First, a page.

gms | German Medical Science

54. Jahrestagung der Norddeutschen Orthopädenvereinigung e. V.

Norddeutsche Orthopädenvereinigung

16.06. bis 18.06.2005, Hamburg

Health-related quality of life after elective total hip arthroplasty – influence of the weight-bearing recommendation: a multicenter randomized controlled trial

Meeting Abstract

  • corresponding author T. Liebs - Universitätsklinikum Schleswig-Holstein, Campus Kiel, Klinik für Orthopädie, Kiel
  • W. Drescher - Kiel
  • W. Herzberg - Wedel
  • J. Haasters - Damp
  • M. Russlies - Lübeck
  • W. Rüther - Bad Bramstedt
  • J. Hassenpflug - Kiel

Norddeutsche Orthopädenvereinigung. 54. Jahrestagung der Norddeutschen Orthopädenvereinigung e.V.. Hamburg, 16.-18.06.2005. Düsseldorf, Köln: German Medical Science; 2005. Doc05novEP06

The electronic version of this article is the complete one and can be found online at:

Published: June 13, 2005

© 2005 Liebs et al.
This is an Open Access article distributed under the terms of the Creative Commons Attribution License ( You are free: to Share – to copy, distribute and transmit the work, provided the original author and source are credited.




Although Total Hip Arthroplasty (THA) is one of the most common major surgical procedures, an optimal postoperative treatment regimen is still unknown. In particular, current recommendation regarding weight-bearing after primary unilateral THA vary considerably. The aim of this study was to examine the differences between a recommended full weight-bearing or partial weight-bearing regimen after THA on disability, joint stiffness, pain, quality of life, and patient satisfaction.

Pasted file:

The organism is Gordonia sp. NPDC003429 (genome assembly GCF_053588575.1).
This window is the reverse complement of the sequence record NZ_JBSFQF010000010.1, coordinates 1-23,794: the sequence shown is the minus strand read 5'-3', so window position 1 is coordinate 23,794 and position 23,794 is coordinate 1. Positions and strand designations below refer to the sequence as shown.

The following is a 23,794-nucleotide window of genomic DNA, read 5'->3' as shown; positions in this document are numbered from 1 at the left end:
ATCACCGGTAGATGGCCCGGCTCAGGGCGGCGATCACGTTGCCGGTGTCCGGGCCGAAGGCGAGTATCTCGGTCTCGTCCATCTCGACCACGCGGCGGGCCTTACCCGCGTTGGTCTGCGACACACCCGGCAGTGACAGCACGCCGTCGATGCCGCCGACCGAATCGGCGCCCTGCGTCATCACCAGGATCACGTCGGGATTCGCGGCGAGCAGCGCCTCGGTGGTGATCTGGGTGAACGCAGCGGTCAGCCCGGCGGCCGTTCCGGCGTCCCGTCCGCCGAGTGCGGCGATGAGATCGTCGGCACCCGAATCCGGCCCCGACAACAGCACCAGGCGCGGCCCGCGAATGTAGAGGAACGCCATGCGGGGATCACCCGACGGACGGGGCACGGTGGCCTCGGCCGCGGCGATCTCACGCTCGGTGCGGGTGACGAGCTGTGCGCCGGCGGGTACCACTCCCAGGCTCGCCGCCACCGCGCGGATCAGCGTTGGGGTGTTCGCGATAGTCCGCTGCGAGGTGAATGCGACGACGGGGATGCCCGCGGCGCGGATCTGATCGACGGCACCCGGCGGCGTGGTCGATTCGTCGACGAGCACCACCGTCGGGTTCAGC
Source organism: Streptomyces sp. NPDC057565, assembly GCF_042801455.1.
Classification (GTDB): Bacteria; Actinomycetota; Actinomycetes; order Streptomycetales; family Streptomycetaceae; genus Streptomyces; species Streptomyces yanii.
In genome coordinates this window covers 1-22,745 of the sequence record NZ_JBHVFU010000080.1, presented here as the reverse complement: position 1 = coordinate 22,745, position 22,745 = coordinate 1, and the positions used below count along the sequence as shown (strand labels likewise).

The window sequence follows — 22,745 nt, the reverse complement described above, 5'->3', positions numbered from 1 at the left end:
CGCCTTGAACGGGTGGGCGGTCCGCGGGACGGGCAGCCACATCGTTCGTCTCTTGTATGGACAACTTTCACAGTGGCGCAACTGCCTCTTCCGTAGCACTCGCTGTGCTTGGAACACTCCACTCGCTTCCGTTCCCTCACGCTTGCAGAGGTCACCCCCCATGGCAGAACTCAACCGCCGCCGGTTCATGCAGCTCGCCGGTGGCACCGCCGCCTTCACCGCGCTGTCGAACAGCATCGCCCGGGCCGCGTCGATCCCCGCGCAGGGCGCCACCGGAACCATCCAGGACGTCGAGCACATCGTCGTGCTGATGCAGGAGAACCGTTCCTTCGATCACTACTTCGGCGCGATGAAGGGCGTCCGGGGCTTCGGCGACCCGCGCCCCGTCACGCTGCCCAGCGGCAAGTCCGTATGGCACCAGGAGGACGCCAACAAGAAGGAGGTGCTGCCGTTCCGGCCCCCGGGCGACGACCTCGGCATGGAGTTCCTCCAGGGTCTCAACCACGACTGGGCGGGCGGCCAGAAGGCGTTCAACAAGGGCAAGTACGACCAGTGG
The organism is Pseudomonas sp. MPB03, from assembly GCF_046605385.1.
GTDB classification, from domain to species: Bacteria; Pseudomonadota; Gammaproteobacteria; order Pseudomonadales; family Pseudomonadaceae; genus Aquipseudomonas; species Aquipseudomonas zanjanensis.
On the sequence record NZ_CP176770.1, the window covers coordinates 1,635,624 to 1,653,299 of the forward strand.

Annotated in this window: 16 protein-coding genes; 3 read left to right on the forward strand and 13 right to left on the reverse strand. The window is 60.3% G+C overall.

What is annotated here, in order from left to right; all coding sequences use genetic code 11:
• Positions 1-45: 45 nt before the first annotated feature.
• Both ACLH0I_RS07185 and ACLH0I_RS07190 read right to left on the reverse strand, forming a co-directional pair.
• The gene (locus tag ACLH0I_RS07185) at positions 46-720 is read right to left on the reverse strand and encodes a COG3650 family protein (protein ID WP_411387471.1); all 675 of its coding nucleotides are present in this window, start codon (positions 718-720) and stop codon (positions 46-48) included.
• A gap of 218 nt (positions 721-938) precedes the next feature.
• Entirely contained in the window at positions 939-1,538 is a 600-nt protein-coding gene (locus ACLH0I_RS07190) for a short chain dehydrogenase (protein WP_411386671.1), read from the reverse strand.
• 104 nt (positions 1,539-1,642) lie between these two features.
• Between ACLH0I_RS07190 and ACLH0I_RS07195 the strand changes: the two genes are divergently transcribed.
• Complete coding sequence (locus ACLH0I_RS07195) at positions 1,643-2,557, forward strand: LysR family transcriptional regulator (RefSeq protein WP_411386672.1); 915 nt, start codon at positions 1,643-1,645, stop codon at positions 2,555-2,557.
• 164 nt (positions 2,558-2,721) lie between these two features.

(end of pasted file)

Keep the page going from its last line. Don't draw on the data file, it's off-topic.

Multicenter randomized controlled trial. One group was recommended a full weight-bearing, the other a partial weight-bearing regimen after THA. At baseline, three, six and twelve postoperative months the following outcomes were taken: The Western Ontario and McMaster Universities Osteoarthritis Index (WOMAC), Short Form-36 (SF-36), Lequesne Hip Score, and a patient satisfaction score based on a consensus paper of the AAOS, SICOT, and the Hip Society.


The primary outcome was assessed in 208 of 221 patients, resulting in a follow-up rate of 94 percent. Differences between study groups favoring full weight-bearing were observed for all outcomes measured. These differences were statistically significant for the WOMAC stiffness, and the WOMAC physical function at the three-month follow-up, and for WOMAC physical function, patient satisfaction, SF-36 Physical Component Summary and Lequesne Hip Score at six-month follow-up.


After THA, the recommendation of a full weight bearing regime leads to superior outcome in health-related quality of life when compared to recommended partial weight-bearing.